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The analysis of JPEG double-compressed images is a problem largely studied by the multimedia forensics community, as it might be exploited, e.g., for tampering localization or source device identification. In many practical scenarios, like photos uploaded on blogs, on-line albums, and photo sharing web sites, images might be JPEG compressed several times. However, the identification of the number of compression stages applied to an image remains an open issue. We proposes a forensic method based on the analysis of the distribution of the first significant digits of the discrete cosine transform coefficients, which follow Benford's law in images compressed just once. Then, the detector is optimized and extended in order to identify accurately the number of compression stages applied to an image. The experimental validation considers up to four consecutive compression stages and shows that the proposed approach extends and outperforms the previously-published algorithms for double JPEG compression detection.


The recent development of multimedia devices and editing tools, together with the proliferation of communication infrastructures and content sharing applications, has made the acquisition, the editing, and the diffusion of images and videos relatively-easy tasks. A single multimedia content downloaded from the internet can be the outcome of a long chain of processing steps. This fact introduces several concerns about the origin, the authenticity, and the trustability of images and videos downloaded from the network [1, 2]. Moreover, identifying the origin and the authenticity (i.e., the absence of alterations after acquisition) of images proves to be a crucial element in court cases for the validation of evidences [3]. Moreover, detecting alterations permits inferring an objective quality evaluation of the analyzed multimedia content.

From these premises, multimedia forensic analysts have been recently focusing on detecting alterations on images since they can be easily acquired and modified even by a non-expert user. In order to fulfill this task, many of the proposed works aim at identifying images, which have been compressed more than once estimating the coding parameters that characterize the coding stages that precede the last one [4]. This fact is justified by the observation that most of the digital multimedia contents are available in compressed format. Indeed, most of the images distributed over the internet are coded according to the JPEG standard [5].

All the solutions proposed in the literature aim at detecting double compression on images assuming that some alterations can be performed between the first and the second compression stages. However, we believe that this assumption does not hold in many practical scenarios since analyzing the feasible processing chains for a given downloaded image it is deducible that more than two compression stages may have been applied. As an illustrative example, let us consider an image, which is originally compressed by the acquisition device (i.e., a video or photo camera) to be stored in the onboard memory. A second compression is performed by the owner, after editing the image to enhance the perceptual quality and adjust the format (e.g., brightness/contrast adjustment, rescaling, cropping, color correction, etc.). A third compression is performed whenever the content is uploaded to a blog or to an on-line photo album. As a matter of fact, it is reasonable to assume that a large number of digital images available on-line have gone through more than two compression stages performed by its owner, and could be further compressed by other users. In these cases, a method that identifies the number of compression stages proves to be extremely important in reconstructing the processing history of a content [6].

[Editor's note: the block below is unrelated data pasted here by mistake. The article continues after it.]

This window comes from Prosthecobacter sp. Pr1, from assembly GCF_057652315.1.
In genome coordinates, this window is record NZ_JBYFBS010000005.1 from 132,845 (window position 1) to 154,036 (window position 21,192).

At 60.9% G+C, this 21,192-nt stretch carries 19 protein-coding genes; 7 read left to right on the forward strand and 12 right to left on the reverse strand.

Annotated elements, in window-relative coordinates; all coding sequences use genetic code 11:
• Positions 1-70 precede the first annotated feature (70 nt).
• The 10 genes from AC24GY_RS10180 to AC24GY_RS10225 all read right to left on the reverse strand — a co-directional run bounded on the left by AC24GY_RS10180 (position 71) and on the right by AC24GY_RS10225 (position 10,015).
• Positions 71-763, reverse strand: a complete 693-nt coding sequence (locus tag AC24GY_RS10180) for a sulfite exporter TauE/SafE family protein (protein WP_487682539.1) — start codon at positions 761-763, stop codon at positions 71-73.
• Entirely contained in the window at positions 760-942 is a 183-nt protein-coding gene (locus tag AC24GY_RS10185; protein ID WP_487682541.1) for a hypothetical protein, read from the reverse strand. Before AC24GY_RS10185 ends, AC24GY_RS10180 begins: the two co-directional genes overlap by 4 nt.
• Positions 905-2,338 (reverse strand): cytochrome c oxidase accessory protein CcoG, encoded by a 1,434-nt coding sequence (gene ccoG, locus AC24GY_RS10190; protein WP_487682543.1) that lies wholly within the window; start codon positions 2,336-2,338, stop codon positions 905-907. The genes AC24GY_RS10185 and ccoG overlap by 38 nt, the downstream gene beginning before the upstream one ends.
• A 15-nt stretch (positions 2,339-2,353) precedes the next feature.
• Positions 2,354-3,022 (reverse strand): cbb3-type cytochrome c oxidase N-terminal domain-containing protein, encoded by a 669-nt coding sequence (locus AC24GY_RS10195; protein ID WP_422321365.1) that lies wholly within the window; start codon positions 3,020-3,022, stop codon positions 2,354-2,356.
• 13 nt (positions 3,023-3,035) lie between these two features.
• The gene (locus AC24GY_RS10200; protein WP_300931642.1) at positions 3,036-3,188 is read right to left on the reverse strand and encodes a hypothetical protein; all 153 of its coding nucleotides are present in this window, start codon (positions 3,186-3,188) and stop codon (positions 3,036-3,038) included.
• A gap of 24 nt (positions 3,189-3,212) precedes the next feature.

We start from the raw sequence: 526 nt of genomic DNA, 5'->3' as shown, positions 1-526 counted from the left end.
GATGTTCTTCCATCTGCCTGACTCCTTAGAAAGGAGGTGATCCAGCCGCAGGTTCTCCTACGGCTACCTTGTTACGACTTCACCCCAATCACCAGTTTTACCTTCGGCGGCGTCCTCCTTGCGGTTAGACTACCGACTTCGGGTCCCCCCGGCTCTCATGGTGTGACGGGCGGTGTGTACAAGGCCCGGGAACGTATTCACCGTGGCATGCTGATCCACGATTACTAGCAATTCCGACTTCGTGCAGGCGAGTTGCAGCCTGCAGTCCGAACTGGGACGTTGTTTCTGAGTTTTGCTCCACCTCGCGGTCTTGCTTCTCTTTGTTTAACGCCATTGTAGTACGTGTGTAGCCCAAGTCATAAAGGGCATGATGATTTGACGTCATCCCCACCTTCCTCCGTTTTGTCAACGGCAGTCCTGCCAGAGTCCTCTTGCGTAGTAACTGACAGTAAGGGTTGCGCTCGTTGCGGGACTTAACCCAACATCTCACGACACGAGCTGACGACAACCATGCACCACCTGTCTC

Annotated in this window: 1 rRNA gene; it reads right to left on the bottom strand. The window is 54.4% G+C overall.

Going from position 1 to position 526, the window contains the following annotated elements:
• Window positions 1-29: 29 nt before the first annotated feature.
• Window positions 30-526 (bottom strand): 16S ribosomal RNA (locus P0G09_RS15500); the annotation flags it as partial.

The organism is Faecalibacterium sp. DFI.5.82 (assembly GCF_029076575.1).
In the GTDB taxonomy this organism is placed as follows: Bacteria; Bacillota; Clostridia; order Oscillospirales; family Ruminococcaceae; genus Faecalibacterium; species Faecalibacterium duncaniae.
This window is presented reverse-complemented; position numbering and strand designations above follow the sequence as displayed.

This paper aims at identifying traces of multiple JPEG compression reconstructing the number of compression stages that have been operated on it. The proposed approach extends some of the techniques adopted by previous double compression detectors, which typically look for irregularities in the statistics of discrete cosine transform (DCT) coefficients [7,8]. More precisely, our analysis considers the most significant decimal digit or first digit (FD) of DCT coefficient absolute values. For images compressed only once, the probability mass function (pmf) of FDs presents a regular behavior modelled by the so-called Benford's law [9]. Conversely, the pmf of FDs for double or multiple compressed images departs from this behavior [10].

Even if several literature contributions have analyzed this fact (e.g., [4]), we provide some experimental results that clearly show the validity of this assertion. Moreover, in the simplified hypothesis that DCT coefficients follows a Laplacian statistics [11].

Then, it is showed that the characteristics of these deviations can be related to the number of compressions applied to the content. Experimental results show that it is indeed possible to infer the number of compression stages from the FD statistics with an average accuracy around 85%.

The proposed technique can be employed in different application scenarios, including steganalysis [7], detection of image manipulation (when the original image is decompressed, modified, and recompressed), forgery identification [12], and quality assessment. As an example, image tampering can be localized by looking for regions that have been compressed a different amount of times with respect to the remaining image. Moreover, given the correlation between the compression operations and the editing stages applied on an image, the authenticity and the real origin of an image can be discussed by analyzing the number of compressions.